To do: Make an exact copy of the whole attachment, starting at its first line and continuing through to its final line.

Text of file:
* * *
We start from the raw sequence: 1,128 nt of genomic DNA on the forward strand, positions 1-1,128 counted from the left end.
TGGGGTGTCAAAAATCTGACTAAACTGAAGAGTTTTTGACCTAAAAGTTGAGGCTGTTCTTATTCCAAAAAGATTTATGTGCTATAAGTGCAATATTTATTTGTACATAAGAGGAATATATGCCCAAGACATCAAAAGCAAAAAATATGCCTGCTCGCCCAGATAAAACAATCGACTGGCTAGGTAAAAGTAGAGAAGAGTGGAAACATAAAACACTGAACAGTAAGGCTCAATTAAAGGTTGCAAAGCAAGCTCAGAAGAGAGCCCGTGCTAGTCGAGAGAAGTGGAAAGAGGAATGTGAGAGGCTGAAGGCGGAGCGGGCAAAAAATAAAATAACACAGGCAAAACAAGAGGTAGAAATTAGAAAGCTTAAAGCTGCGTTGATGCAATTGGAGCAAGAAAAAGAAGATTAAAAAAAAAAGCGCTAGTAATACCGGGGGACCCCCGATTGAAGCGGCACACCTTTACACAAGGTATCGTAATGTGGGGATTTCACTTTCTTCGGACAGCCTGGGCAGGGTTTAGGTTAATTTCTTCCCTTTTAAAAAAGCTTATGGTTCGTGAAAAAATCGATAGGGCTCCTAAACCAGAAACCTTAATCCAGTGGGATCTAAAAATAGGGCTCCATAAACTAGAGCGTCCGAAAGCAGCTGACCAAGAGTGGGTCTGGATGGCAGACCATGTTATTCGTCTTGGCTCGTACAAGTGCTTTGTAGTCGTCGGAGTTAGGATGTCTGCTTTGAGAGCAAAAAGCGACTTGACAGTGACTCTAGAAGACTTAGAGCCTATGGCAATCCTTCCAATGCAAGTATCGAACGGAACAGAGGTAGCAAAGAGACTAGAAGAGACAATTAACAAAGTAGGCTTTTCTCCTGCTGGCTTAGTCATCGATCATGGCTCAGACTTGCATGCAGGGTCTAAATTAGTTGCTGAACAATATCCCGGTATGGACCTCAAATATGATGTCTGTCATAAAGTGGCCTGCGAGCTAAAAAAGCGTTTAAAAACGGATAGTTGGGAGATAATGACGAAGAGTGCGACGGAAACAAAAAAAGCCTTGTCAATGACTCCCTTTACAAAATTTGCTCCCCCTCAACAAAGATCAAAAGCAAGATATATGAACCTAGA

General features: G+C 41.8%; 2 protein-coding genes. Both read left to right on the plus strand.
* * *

We start from the raw sequence: 1,128 nt of genomic DNA on the forward strand, positions 1-1,128 counted from the left end.
TGGGGTGTCAAAAATCTGACTAAACTGAAGAGTTTTTGACCTAAAAGTTGAGGCTGTTCTTATTCCAAAAAGATTTATGTGCTATAAGTGCAATATTTATTTGTACATAAGAGGAATATATGCCCAAGACATCAAAAGCAAAAAATATGCCTGCTCGCCCAGATAAAACAATCGACTGGCTAGGTAAAAGTAGAGAAGAGTGGAAACATAAAACACTGAACAGTAAGGCTCAATTAAAGGTTGCAAAGCAAGCTCAGAAGAGAGCCCGTGCTAGTCGAGAGAAGTGGAAAGAGGAATGTGAGAGGCTGAAGGCGGAGCGGGCAAAAAATAAAATAACACAGGCAAAACAAGAGGTAGAAATTAGAAAGCTTAAAGCTGCGTTGATGCAATTGGAGCAAGAAAAAGAAGATTAAAAAAAAAAGCGCTAGTAATACCGGGGGACCCCCGATTGAAGCGGCACACCTTTACACAAGGTATCGTAATGTGGGGATTTCACTTTCTTCGGACAGCCTGGGCAGGGTTTAGGTTAATTTCTTCCCTTTTAAAAAAGCTTATGGTTCGTGAAAAAATCGATAGGGCTCCTAAACCAGAAACCTTAATCCAGTGGGATCTAAAAATAGGGCTCCATAAACTAGAGCGTCCGAAAGCAGCTGACCAAGAGTGGGTCTGGATGGCAGACCATGTTATTCGTCTTGGCTCGTACAAGTGCTTTGTAGTCGTCGGAGTTAGGATGTCTGCTTTGAGAGCAAAAAGCGACTTGACAGTGACTCTAGAAGACTTAGAGCCTATGGCAATCCTTCCAATGCAAGTATCGAACGGAACAGAGGTAGCAAAGAGACTAGAAGAGACAATTAACAAAGTAGGCTTTTCTCCTGCTGGCTTAGTCATCGATCATGGCTCAGACTTGCATGCAGGGTCTAAATTAGTTGCTGAACAATATCCCGGTATGGACCTCAAATATGATGTCTGTCATAAAGTGGCCTGCGAGCTAAAAAAGCGTTTAAAAACGGATAGTTGGGAGATAATGACGAAGAGTGCGACGGAAACAAAAAAAGCCTTGTCAATGACTCCCTTTACAAAATTTGCTCCCCCTCAACAAAGATCAAAAGCAAGATATATGAACCTAGA

General features: G+C 41.8%; 2 protein-coding genes. Both read left to right on the plus strand.